Pick Up Where I Left Off?

Not a day goes by that I don’t think about Life on the Bike and getting back into my blogging groove.  I’m 6 months behind on posting photos from various adventures.

Las Vegas, Nevada

Cape Charles, Virginia

Tallahassee, Florida

Knoxville, Tennessee

various Virginia State Parks

and Cincinnati, Ohio

I’ve worked alot, and volunteered alot.

Thankfully, I’ve played, alot, too.  I’ve traveled for fun and I’ve traveled for work.

I’ve worked on political campaigns and hosted non-political fundraisers.

I’ve riden the bike (not enough!) and managed to keep up with photography (again, not enough!).

And finally, I’ve missed WP and my blogging friends.

Slowly but surely, I’m finding my way back to my WordPress home!

Osceola & Renegade in Monochrome

My contribution to Monochromia this week.

A friend and I traveled to Tallahassee for the Virginia Tech / Florida State game last weekend and during a tour of the beautiful FSU Campus, saw the famous statue of Osceola, the historic leader of the Seminoles, and his Appaloosa horse, Renegade.

We enjoyed Tallahassee and even better, won the game! Go Hokies!

Driving the Great Ocean Road

When you last heard from me, I was preparing to drive the Great Ocean Road.  Driving that road is an incredible experience, but for those who are not used to driving on the “other” side of the road and on the “other” side of the car (notice that I didn’t say the “wrong” side), the Road creates an even greater challenge.

I’d hoped to rent a motorcycle and take the ride of a lifetime, but between the cost of rentals and the fact that I couldn’t find a bike to fit my 5′ tall body, I opted for a rental car.  I have to confess to feeling a bit nervous about driving in Australia.  I wasn’t so much worried about driving the Great Ocean Road, as I was about getting out of Melbourne!  I even told the folks at the rental agency that I’d pay someone to drive me out of the city 🙂  Ultimately, it all turned out perfectly, and while the car was a blast, after driving that road, I sure wish I could have ridden those curves on my Harley.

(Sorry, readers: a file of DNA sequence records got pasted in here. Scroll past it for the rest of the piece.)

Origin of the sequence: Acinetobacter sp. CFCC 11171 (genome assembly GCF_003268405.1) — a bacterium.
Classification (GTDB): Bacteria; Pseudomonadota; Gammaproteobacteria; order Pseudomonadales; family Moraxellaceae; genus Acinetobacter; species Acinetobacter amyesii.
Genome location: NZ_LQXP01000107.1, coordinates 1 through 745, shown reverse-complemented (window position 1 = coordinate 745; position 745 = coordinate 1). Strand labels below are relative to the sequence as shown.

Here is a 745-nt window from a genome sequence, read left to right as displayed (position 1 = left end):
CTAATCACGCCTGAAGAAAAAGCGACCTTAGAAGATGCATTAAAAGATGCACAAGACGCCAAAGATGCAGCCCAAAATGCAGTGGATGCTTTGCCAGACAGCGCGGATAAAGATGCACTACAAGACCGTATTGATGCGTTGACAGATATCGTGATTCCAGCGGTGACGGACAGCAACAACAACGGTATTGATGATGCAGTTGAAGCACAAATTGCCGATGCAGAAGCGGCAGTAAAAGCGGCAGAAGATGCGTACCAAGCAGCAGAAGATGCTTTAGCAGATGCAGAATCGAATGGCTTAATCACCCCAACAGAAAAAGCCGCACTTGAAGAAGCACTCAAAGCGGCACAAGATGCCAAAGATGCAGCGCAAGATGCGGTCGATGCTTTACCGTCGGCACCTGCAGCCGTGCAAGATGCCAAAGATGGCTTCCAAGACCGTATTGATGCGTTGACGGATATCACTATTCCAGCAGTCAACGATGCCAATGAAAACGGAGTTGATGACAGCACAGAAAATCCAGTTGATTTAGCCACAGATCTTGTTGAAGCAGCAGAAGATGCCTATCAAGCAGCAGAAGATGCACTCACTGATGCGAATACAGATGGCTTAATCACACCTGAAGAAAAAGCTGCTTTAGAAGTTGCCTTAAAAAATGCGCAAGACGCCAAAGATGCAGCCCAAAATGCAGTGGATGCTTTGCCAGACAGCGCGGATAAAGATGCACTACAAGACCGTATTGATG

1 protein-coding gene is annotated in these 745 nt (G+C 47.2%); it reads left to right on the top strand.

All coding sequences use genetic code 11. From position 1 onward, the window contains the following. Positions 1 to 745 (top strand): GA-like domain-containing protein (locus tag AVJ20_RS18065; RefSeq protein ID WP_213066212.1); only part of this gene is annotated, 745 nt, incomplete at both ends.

The Great Ocean Road is included on the Australian National Heritage List and at 243 km (151 mi), stretches along the south-eastern coast of Australia between the cities of Torquay and Allansford.  Construction on the road began in September of 1919 and was built by approximately 3000 returned servicemen as a war memorial for fellow servicemen who had been killed in World War I.  In addition to being dedicated as a memorial, the road also connected isolated settlements on the coast, and become a vital transport link for the timber industry and tourism.

As a visitor to Australia, seeing these signs along my route were welcome, and within minutes of driving out of the city, I stopped at my first Visitor Information Centre.

The incredibly friendly and informative folks at the Centre loaded up a reusable bag full of maps and pamphlets, which suited this map loving woman just fine.  GPS is great, of course, but I like to say that I use MAPS.  The volunteers recommended that I stop in Geelong, and I’m so glad that they did.   Located just southwest of Melbourne, Geelong  boasts a 19th-century carousel, a curved art deco boardwalk , and a several colorful sculptures that chronicle the city’s history.

After a lovely stroll along that curved boardwalk, I took off for Torquay, the surf capital of Australia, and the start of the Great Ocean Road.

On this, my first day on the road, I only managed to drive 90 km (50 mi).  I just couldn’t help myself: I had to keep stopping!

I mean, seriously! I think I pulled over at every possible place!  Including the Cape Otway Lightstation, built in 1848.